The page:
Passionate about providing a memorable stay

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Stirling Falls IMAGE: Chris Sisarich

Majestic beauty by Gerard Campbell Fiordland is home to New Zealand’s largest national park and some amazing scenery and wildlife.

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t could well be one of the most recognised (and photographed) waterfalls in New Zealand: The freezing water of the majestic Stirling Falls, cascading off the equally impressive slopes of the 1692m Mitre Peak, into the deep, green waters of Milford Sound. It’s a breathtaking sight and indicative of the natural beauty of the simply stunning Fiordland region in New Zealand’s South Island. It’s jaw-dropping beauty will literally take your breath away. Considered one of the southern hemisphere’s most scenic wilderness regions, Fiordland is home to the aforementioned Mitre Peak, the fiords of Milford, Dusky and Doubtful Sounds, the Stirling and Bowen waterfalls, the lakeside towns of Te Anau and Manapouri and the Kepler and Routeburn walking tracks. Due to its natural beauty, Fiordland has attained World Heritage status. It is part of the Fiordland National Park, which covers 12,500sqm. The New Zealand Maori attributed the creation of the fiords of Fiordland to the titanic mason Tute Rakiwhanoa, who carved out the steep sided valleys with sharp-edged adzes. The area’s western coast is punctuated by 14 fiords spanning 215 km of coastline. It’s hard not to be impressed by the beauty of Fiordland but believe us when we say you won’t really appreciate how impressive it is until you see it with your own eyes. There’s a reason why Fiordland really is considered one of the must-see places in the world. Of the three main sounds, Milford, Doubtful and Dusky, Milford is the most accessible – and the most well known to tourists. It’s

IMAGE: Nathan Secker accessible by vehicle from Queenstown, Dunedin and Invercargill, as well as by plane.The drive to Milford is picturesque but windy, so take your time but it will be worth it. Milford Sound is also home to the dramatic Mitre Peak (so named because it’s top resembles a bishop’s head dress), which cuts an imposing figure and is home to the Stirling Falls and the 162m Lady Bowen Falls. The stark beauty of Milford Sound, which is up to 400m deep in some places, even impressed explorer James Hingston, who wrote in 1883: “For thousands of feet upwards, the eye looks upon straight cut rocky frontages, not worn smooth by time, or by wind or water, but as sharply defined and as fresh looking in all respects as if riven asunder but yesterday by the stupendous wedges of titanic masons.” Doubtful and Dusky sounds are more isolated and harder to get to than Milford Sound, which means less people to contend with, making for a more relaxed experience. Doubtful Sound was originally named Doubtful Harbour by Captain James Cook after he wouldn’t sail into the inlet because he believed he’d have trouble navigating his ship in it. It’s the deepest (at 421m)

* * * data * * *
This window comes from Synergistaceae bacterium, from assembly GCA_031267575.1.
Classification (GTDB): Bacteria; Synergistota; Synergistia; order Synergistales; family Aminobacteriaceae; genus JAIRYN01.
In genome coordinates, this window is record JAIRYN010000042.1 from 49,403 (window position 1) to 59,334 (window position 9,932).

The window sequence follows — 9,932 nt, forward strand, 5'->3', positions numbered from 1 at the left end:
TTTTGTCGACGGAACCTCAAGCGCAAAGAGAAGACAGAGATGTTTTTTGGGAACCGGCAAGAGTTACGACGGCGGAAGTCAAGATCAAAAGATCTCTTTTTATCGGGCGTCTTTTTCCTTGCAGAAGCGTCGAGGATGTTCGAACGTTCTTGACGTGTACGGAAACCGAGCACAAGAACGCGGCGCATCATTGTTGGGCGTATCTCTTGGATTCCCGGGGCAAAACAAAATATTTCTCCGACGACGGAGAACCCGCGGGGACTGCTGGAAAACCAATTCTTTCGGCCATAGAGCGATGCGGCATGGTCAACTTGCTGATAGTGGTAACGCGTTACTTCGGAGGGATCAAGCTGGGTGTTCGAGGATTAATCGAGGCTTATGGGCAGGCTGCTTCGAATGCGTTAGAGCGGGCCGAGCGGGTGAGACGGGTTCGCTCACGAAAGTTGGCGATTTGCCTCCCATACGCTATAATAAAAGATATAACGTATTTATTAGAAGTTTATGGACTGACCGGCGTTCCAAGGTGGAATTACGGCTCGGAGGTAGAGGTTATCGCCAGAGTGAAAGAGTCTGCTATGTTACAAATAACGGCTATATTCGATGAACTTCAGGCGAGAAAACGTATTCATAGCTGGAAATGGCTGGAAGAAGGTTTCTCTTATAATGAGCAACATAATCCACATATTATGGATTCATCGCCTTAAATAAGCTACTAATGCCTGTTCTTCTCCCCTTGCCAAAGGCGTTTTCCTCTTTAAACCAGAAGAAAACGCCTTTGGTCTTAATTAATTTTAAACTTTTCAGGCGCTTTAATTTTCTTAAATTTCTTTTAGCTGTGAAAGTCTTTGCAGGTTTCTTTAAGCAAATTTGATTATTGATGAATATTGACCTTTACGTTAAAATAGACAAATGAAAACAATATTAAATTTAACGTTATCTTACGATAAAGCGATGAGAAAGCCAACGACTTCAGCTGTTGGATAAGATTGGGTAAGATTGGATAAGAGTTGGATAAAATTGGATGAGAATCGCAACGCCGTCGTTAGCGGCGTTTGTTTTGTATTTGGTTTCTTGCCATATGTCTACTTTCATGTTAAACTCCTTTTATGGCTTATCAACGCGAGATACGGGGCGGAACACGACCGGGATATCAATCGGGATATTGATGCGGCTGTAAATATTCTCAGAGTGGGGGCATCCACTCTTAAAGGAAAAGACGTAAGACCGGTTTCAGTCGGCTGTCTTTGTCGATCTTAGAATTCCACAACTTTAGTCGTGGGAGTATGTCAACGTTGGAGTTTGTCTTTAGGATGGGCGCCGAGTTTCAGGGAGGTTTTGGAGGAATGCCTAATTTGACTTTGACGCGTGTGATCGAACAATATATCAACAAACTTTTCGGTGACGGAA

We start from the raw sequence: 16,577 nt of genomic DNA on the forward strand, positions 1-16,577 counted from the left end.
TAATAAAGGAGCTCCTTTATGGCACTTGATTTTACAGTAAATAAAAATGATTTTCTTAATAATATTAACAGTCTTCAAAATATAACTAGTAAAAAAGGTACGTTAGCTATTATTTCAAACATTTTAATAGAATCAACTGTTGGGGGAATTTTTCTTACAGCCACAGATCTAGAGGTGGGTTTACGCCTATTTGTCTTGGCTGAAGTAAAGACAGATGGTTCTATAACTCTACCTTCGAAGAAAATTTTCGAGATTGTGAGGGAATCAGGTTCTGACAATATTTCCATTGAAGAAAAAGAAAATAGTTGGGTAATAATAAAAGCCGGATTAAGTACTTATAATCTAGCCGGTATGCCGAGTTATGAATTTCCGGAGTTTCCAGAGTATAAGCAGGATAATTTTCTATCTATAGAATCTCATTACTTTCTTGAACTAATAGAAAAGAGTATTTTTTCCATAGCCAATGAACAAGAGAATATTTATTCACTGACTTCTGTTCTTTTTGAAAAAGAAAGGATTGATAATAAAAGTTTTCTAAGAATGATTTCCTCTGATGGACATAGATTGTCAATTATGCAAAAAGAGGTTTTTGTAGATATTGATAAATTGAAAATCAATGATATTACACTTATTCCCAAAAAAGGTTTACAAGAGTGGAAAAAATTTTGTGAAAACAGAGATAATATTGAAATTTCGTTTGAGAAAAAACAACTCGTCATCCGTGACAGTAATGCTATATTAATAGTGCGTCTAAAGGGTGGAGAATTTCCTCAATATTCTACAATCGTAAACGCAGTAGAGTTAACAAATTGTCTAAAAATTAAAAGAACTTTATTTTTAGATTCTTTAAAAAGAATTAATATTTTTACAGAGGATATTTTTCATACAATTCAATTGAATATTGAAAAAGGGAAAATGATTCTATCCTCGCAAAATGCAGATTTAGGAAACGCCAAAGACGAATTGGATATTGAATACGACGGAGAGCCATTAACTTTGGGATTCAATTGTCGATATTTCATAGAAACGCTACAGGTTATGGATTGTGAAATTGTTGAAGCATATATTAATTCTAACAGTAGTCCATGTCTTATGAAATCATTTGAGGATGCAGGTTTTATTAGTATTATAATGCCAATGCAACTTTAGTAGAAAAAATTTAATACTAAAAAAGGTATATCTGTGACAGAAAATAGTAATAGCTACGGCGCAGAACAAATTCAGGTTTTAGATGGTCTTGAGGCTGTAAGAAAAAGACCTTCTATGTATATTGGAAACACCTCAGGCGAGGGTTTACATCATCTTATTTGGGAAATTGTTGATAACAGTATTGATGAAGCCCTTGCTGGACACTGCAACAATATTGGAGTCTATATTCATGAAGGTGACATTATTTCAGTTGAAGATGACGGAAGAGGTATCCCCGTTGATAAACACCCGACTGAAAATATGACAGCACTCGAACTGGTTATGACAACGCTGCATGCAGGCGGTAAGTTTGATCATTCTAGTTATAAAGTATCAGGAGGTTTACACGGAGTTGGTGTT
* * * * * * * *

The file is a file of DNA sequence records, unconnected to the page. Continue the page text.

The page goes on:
and second longest (at 40km) sound in Fiordland and while the scenery might not be as dramatic as in Milford, it’s just as jawdroppingly impressive. Dusky Sound is the most complex of all the three sounds in Fiordland. Forty kilometres long and 8km at its widest point, Dusky Sound is only accessible by sea or air. It is an important breeding area for the Fiordland penguin and several large island can be found in the sound, including Anchor Island and Long Island. By now you’ve realised that there’s plenty to do in Fiordland, from scenic flights, lake cruises and jet boating to visiting Te Anau’s glow worm caves, fishing and walking the world-famous Kepler and Routeburn tracks, but if there’s one piece of advice we can offer, it’s this: Take your time, soak in the scenery and breathe in the wonder of one of the world’s most beautiful locations.

Oh, and take a rain poncho: Not only is Fiordland renowned for its heavy rain throughout the year, it’ll also come in handy when that boat you’re on nudges a little too close to the waters of the Stirling Falls. Don’t say we didn’t warn you! GTNZ

DID YOU KNOW? Population -2, 000 Area - 12,120 km2 Main reason to visit: Fiords and the great walks Top attraction: Milford Sound Fun fact: Fiordland is home to the largest national park in New Zealand

Milford Sound IMAGE: Rob Suisted 41


GIFTS FOR SOMEONE SPECIAL Located beside the lake and behind the large Takahe statue on the main street of Te Anau, Fiordland House was opened in 1982. Since then it has only changed ownership twice and is still locally owned and operated. At Fiordland House, we stock a wide variety of New Zealand-made merino, possum and alpaca clothing and accessories, New Zealand-made jewellery and also a variety of quality leisurewear brands for everything you need while travelling.

We also have garments and accessories handmade here in Fiordland. Our staff are always happy to help you find that special something for you or for a gift to take home.

A recent addition to the store is the wool yarns section with a selection of authentic NZ yarns to take home to make your own special project.

We also have a wide knowledge of the local area and love to talk about our special places and as well as conservation initiatives that are happening in the area.

Come and see our quality NZ made merino, possum and alpaca knitwear and our wide selection of special NZ made yarns. Our friendly staff can help you choose the perfect gift for you or someone back home.